In recent years marijuana has been legalized in a handful of states, including my own home state, Oregon. In a few weeks the state of California will likely legalize marijuana, continuing the trajectory toward universal legalization of the drug around the United States.
For nearly all of my lifetime, the question of whether a Christian should use marijuana for any reason was an easy answer: no. No, because it broke the law outside of some allowances for “medical” purposes available in some states. Today this question is more convoluted. Now marijuana is legally available to nearly every adult either offline or online stores like potlala for medical or recreational purposes, but does that mean the Christian should take part?
What is Marijuana?
To get a clearer picture of marijuana use for the Christian we must understand what it is first. If you want a longer answer, check out this helpful video below or read this article which I found very informative:
A shorter summary of marijuana is that it is a plant named Cannabis. The term “marijuana” is the unprocessed use of the entire Cannabis plant and its extracts. When people refer to “medical marijuana” they are referring to studies that have shown some medicinal benefits from marijuana use, but these benefits have not been recognized by the FDA or given support through extensive medical studies.
In other words, there is no difference between the use of medical marijuana and recreational marijuana, the whole unprocessed Cannabis plant is used in both instances.
The FDA has approved the medicinal use of two compounds from the Cannabis plant. One helps with patients struggling with nausea, the other helps increase the appetite for patients who aren’t eating enough.
How Does Marijuana Work?
In referring to marijuana here, again I’m referring to the whole unprocessed cannabis plant, not it’s various compounds, some of which have been used for prescribed medicinal purposes.
The two main functions of marijuana in the brain are: 1) an increase in dopamine (feeling of pleasure) and 2) a decrease in motor control firing.
The combination of these reactions creates a few short-term effects: memory loss, diminished problem-solving skills, motor coordination loss, increased heart rate.
Many of the medical marijuana users believe it helps with pain relief, but various studies have shown that the drug helps you cope with pain while not diminishing pain intensity. Because of this, the American Medical Association says, “Under federal law, marijuana has no currently accepted medical use and has a high potential for abuse.”
Maybe most troubling in all this is that marijuana use has shown to do irrevocable brain damage to developing brains. Couple this with our knowledge that brains continue to develop in people into their mid-twenties, and you can see the danger.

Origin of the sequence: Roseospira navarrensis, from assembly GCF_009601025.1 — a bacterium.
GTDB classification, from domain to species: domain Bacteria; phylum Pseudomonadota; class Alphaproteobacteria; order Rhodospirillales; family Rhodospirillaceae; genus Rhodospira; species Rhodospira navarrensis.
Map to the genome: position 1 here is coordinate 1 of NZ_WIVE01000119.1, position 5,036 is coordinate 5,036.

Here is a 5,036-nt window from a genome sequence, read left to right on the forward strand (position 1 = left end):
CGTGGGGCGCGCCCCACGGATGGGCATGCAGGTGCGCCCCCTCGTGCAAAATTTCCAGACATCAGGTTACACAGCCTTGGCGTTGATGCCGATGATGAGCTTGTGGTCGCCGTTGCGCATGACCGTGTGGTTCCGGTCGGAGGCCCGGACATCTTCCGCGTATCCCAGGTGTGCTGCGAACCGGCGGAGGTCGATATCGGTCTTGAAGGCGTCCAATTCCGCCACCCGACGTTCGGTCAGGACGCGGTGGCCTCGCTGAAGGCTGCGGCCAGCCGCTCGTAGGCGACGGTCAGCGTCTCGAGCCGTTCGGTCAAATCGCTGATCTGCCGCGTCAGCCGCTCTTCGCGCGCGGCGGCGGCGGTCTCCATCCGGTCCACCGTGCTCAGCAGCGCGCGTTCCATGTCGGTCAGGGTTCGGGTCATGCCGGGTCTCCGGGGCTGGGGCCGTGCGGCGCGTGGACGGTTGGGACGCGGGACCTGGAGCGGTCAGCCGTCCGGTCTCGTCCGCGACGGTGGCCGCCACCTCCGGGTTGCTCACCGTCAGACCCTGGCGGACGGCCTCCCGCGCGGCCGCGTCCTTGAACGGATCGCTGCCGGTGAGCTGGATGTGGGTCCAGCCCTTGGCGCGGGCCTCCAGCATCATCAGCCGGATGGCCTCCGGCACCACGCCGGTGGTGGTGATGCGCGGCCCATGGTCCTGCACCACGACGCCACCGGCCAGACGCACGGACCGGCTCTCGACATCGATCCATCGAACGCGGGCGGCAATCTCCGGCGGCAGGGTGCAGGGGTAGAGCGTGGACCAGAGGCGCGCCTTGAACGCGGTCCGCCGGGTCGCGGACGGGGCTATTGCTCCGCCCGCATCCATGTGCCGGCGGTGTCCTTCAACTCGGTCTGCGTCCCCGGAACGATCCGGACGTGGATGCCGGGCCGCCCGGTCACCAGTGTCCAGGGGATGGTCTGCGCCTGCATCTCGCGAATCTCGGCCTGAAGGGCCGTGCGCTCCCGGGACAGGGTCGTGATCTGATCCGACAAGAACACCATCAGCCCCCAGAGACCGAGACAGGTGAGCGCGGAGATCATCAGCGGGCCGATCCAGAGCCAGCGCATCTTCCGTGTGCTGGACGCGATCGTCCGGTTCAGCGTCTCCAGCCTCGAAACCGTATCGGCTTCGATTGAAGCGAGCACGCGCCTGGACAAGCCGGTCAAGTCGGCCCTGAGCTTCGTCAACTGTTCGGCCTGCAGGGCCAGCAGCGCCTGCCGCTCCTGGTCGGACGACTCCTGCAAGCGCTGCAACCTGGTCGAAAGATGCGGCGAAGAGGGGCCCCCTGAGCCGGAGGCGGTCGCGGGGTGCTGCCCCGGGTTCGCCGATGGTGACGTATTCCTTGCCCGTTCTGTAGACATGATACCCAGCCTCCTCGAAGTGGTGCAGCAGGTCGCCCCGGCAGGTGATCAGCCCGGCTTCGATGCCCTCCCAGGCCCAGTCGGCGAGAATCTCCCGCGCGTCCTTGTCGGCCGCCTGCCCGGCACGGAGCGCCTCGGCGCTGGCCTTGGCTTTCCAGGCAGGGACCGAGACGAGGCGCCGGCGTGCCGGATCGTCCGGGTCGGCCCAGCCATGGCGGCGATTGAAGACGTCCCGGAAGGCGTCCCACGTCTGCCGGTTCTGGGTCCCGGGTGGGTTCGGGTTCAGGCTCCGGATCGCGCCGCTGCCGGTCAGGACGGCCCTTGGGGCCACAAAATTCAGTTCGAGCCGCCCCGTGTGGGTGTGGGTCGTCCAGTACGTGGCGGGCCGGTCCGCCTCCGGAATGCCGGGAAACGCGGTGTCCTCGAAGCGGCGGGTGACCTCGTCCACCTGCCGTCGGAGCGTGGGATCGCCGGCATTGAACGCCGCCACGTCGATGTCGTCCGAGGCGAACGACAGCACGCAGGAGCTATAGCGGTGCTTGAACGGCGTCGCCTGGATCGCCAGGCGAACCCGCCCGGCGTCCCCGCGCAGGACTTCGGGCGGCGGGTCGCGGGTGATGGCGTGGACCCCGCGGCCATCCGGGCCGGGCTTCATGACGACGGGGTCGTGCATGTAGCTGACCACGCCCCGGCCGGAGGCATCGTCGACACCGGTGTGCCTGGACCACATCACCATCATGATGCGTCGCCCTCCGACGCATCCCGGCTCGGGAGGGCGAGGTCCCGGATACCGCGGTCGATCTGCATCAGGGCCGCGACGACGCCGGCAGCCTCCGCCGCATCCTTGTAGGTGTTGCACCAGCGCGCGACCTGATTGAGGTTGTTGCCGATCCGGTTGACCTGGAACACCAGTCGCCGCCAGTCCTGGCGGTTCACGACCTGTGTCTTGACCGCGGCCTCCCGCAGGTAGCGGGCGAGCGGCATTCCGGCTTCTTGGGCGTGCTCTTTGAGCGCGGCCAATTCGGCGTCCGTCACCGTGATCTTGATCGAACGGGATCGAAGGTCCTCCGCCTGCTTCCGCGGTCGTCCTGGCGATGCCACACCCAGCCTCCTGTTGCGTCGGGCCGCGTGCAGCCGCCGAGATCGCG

A Conclusion, of Sorts
So what kind of conclusions can we make for the Christian and marijuana use? The Bible encourages Christian believers not to enslave themselves to anything (2nd Peter 2:19). In many places the Bible encourages the Christian to be of sober mind, ready and alert.
Does this mean the Christian should never take an addictive chemical substance? No. The Bible does not prohibit all recreational uses of alcohol, after all.
While taking part in alcohol use or marijuana use to the point of drunkenness is clearly a sinful act, can a Christian believer take part in a small dosage of marijuana without sinning? It’s difficult to compare two completely different substances and their separate side effects, but there’s ample proof that moderation of marijuana is difficult because the drug is so palpable, only a few puffs are needed to produce its effects.
But really the question must Go Here – deeper than whether it produces drunkenness quickly or not. Ultimately the sinful use of marijuana will be found in wrong motivation for using the drug, not in encountering its side effects. It is the intent of marijuana use that should often determine its viability, not its side effects.
Can a person take part in a little marijuana use without entering into a sinful “drunkenness” stage? Possibly.
Would I consider this wise? No.
Why? Because marijuana use typically embraces an escapist mentality, and because even a few puffs could produce an addiction to the dopamine release side effect.
As with many areas of life, you must determine whether your decisions are violating God’s desires as stated in His Word. Certainly I have not closed the case on this issue, but hopefully this provides a better foundation for you in navigating it.
Some questions to ask yourself in regards to marijuana use:
Is my medical use of marijuana forming an addiction? Is it providing any actual medicinal benefits? Am I merely taking advantage of the system in place so I can use this drug?
Am I partaking in this drug with an escapist mentality?
Am I being enslaved to this drug even for a few moments?
Am I susceptible to abusing this drug by partaking right now?